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28 Nov 2016 
You can use fresh greens anywhere tucked among your mantel decorations, bundled into a big crock on your front porch, as a swag below your windows or on indoor window sills, as little table accents or place holders for your holiday meal and, most obviously, in wreaths.(Photo: Delpixart, Getty Images/iStockphoto)

I use real greens to decorate at holiday time;not only because they bring all the wonderful fragrances of winter to my home, but because they are sustainable and keep me from missing my garden quite as much on these shorter, darker days.

READ:Father, son planted York's Christmas tree

You can use fresh greens anywhere tucked among your mantel decorations, bundled into a big crock on your front porch, as a swag below your windows or on indoor window sills, as little table accents or place holders for your holiday meal and, most obviously, in wreaths. It just depends how much time you have and how ambitious you are.

The key to using greens most successfully is to think beyond your typical winter-themed trees, such as pines and firs. However, they are an excellent start and will bring that lovely seasonal scent into your home. Look for a variety of textures and colors; the variety of shadings among their needles is beautiful, from dark green to grey and even bluish shades. Mix needle lengths and textures, from long and sweeping to short and stiff.

READ:Christmas Emergency Fund: Help us help the needy (editorial)

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Consider adding holly stems for contrast. Some holly leaves are variegated, which brightens the shades of green. The spiky, scalloped leaves of holly are reason enough to add them to your holiday displays but the berries are truly the icing on the cake for bringing a pop to your arrangement. They range from bright red to orange-hued or burgundy mix them up or choose a shade to accent your other holiday decorations.

READ:Mastering gardening: Become a Tree Tender

Other greens that can add interest with berries are in the cedar family. Their berries come in a range of blues and add a delightful surprise to the typical holiday color pallet. A bonus: that lovely distinctive cedar aroma.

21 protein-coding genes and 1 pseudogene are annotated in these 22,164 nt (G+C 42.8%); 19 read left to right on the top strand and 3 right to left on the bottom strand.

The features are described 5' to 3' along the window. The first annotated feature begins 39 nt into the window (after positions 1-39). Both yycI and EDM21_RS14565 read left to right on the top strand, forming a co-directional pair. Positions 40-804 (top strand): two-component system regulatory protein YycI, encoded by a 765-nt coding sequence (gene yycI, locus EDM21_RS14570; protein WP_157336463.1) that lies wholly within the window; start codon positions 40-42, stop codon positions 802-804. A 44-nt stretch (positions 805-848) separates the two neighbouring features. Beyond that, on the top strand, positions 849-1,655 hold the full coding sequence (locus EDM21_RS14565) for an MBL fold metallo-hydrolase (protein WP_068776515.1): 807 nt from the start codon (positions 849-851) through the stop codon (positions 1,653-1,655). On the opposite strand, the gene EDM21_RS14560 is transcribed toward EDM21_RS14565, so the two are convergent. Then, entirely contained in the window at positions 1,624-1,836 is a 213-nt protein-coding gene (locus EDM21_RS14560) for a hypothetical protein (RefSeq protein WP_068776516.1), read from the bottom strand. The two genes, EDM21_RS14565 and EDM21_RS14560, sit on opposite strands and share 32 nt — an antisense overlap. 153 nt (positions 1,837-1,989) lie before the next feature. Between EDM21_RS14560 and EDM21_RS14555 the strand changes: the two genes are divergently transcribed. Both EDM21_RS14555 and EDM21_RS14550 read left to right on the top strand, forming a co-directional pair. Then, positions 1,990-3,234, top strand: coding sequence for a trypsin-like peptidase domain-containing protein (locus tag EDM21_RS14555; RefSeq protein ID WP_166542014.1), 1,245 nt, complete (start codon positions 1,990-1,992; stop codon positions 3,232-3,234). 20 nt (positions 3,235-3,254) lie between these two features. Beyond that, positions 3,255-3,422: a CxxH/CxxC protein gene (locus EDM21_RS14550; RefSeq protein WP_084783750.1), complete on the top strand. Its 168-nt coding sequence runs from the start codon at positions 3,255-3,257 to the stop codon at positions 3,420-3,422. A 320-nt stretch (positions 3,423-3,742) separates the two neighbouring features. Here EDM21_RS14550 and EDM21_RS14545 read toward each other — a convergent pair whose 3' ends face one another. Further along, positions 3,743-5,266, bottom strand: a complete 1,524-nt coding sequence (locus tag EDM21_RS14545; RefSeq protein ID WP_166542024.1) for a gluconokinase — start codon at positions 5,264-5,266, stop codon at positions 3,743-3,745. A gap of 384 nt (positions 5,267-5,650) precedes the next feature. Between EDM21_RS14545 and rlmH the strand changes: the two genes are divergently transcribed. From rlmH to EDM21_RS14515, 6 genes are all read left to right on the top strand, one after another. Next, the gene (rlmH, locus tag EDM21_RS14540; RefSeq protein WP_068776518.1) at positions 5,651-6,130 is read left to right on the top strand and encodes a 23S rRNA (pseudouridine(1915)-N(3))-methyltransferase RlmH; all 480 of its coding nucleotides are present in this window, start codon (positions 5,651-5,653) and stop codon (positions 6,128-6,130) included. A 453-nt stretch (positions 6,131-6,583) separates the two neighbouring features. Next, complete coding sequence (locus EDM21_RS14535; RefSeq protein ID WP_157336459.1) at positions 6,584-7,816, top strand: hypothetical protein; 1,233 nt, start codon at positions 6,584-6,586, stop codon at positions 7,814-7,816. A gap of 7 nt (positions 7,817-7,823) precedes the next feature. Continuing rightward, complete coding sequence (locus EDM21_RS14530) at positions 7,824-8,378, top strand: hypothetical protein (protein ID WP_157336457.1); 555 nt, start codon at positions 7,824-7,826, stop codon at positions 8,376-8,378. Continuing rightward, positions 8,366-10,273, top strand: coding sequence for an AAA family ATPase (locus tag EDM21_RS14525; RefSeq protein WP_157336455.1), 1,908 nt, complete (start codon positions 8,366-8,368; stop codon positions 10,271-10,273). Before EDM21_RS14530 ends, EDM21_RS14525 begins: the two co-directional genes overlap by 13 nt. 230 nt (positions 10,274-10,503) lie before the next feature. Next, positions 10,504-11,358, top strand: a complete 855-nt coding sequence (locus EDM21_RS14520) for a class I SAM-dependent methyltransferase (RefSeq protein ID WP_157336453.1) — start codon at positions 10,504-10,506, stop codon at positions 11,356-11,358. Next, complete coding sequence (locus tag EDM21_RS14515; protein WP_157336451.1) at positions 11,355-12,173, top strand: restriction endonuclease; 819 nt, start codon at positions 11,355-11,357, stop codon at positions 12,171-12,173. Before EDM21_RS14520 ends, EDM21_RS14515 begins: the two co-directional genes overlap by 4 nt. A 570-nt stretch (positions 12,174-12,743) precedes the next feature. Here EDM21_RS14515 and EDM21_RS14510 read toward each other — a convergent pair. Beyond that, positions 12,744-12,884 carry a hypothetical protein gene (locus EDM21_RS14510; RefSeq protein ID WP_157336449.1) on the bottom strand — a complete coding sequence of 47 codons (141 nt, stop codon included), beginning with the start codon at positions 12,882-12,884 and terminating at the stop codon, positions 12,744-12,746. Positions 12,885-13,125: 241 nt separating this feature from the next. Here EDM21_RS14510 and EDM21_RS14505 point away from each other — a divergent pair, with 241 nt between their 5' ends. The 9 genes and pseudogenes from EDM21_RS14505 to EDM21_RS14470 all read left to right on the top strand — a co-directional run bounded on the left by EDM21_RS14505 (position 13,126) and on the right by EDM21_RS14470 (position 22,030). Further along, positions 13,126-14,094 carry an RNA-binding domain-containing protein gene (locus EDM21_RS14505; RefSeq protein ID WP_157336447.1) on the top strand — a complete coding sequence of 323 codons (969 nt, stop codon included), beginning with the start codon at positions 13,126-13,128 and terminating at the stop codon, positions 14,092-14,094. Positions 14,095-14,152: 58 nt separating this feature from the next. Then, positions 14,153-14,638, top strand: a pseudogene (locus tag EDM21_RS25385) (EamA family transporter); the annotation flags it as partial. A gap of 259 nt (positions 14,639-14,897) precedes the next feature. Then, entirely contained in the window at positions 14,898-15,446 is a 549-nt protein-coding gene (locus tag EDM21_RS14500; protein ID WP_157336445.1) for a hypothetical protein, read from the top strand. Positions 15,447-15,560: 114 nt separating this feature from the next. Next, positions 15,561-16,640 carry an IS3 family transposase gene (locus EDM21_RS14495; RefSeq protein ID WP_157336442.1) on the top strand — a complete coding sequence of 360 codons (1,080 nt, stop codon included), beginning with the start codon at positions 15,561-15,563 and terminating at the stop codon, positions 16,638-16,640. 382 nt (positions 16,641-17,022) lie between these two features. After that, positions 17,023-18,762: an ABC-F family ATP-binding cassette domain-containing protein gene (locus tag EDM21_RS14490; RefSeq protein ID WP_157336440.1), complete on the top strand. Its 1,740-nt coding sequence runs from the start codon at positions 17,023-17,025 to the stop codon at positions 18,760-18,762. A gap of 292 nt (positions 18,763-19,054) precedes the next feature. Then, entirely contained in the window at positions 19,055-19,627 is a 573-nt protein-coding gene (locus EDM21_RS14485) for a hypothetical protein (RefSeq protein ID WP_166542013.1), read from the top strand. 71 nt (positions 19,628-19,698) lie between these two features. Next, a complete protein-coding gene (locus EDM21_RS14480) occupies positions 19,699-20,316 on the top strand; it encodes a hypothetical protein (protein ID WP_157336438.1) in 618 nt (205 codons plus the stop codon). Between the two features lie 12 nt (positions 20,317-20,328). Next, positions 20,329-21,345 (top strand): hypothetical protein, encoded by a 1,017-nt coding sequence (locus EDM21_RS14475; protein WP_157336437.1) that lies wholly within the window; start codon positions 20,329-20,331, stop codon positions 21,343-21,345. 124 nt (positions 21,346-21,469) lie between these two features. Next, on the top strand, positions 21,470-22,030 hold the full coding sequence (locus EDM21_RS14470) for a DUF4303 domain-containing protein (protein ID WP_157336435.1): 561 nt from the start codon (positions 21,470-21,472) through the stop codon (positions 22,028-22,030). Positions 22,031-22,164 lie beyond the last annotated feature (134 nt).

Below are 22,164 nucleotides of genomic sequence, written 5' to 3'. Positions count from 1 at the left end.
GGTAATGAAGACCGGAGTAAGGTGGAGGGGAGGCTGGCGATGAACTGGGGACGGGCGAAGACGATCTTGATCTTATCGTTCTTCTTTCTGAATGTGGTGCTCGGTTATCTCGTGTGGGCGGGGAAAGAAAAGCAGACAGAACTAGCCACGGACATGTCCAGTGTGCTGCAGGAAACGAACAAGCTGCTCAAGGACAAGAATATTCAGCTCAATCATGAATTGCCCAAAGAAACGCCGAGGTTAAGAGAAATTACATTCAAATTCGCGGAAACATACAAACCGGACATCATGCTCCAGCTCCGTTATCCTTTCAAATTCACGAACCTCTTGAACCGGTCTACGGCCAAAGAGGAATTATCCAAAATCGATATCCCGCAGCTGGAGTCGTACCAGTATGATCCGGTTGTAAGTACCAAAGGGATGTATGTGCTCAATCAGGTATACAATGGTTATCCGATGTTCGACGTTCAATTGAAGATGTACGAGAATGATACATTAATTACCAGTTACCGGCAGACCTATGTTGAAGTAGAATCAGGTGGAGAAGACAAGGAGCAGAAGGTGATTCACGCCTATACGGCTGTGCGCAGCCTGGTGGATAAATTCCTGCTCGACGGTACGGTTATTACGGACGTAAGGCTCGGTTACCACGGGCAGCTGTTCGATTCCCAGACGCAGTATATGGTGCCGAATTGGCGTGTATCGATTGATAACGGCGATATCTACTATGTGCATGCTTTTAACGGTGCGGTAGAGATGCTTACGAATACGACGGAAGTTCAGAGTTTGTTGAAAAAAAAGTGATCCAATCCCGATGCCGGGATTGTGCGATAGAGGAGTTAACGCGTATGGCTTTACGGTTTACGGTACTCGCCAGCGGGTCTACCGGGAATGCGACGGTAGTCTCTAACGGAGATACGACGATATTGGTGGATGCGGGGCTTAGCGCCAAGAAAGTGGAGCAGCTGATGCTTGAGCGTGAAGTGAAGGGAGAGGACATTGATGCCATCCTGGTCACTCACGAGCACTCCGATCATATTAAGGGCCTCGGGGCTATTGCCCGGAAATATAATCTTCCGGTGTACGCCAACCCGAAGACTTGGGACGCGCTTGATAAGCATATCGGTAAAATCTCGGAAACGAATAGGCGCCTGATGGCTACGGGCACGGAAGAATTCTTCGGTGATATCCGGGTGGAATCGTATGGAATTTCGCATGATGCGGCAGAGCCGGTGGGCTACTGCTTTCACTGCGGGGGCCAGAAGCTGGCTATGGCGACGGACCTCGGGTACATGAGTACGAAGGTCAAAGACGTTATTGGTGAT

But what will truly make your arrangements stand out from the crowd? Consider the contrast of adding large, shiny magnolia leaves or stems of daintier-leaved boxwood. Both will bring contrasting texture to the needles of pines and firs and the scalloped leaves of the hollies.

One more consideration for truly unique displays? Herbs! Adding rosemary, sage or lavender to displays is the trifecta of delight: color, texture and scent. You can even find (or grow) tiny Christmas-tree-shaped rosemary trees for a sustainable and interesting centerpiece.

READ:Master gardening: Forcing bulbs for the holidays

Finish off any and all types of green arrangements with your own particular flair;add shiny ornaments (you can lay them among the greens on your mantle or wire them to swags or wreaths), ribbons and bows or tiny Santas, elves, reindeer whatever your heart desires. Use colors to complement your decor or use an unexpected holiday color, like bright pink or blue, for a fun contrast to the traditional.

One of the best parts of this type of decorating is that you can tailor it to your budget. You can certainly purchase cuttings or pre-made arrangements with many of the above suggestions. But for me, part of the fun is seeing what I can find for free!

For starters, take cuttings of various evergreen trees around you property. If you buy a fresh tree, save the branches that are trimmed from the bottom. The tree farm where I buy my tree has a pile of free branches, and I can usually find an assortment of wonderful-smelling textures and hues.

READ:Master gardening: Choosing shrubs for fall and winter color, to benefit wildlife

Although it may be too late for this year, plan ahead and take cuttings of lavender. Or plantrosemary next spring and trim it into a conical shape as it grows. Dig it up before frost and plant it in a festive pot for your holiday table.

If you are more ambitious, look for native Pennsylvania evergreens to enhance your property and give you beautiful decorating options right outside your door for years to come.

Mary Prescott is a York County Master Gardener. Master Gardeners are volunteers for Penn State Cooperative Extension. For more information, contact the Master Gardener office at 717-840-7408.

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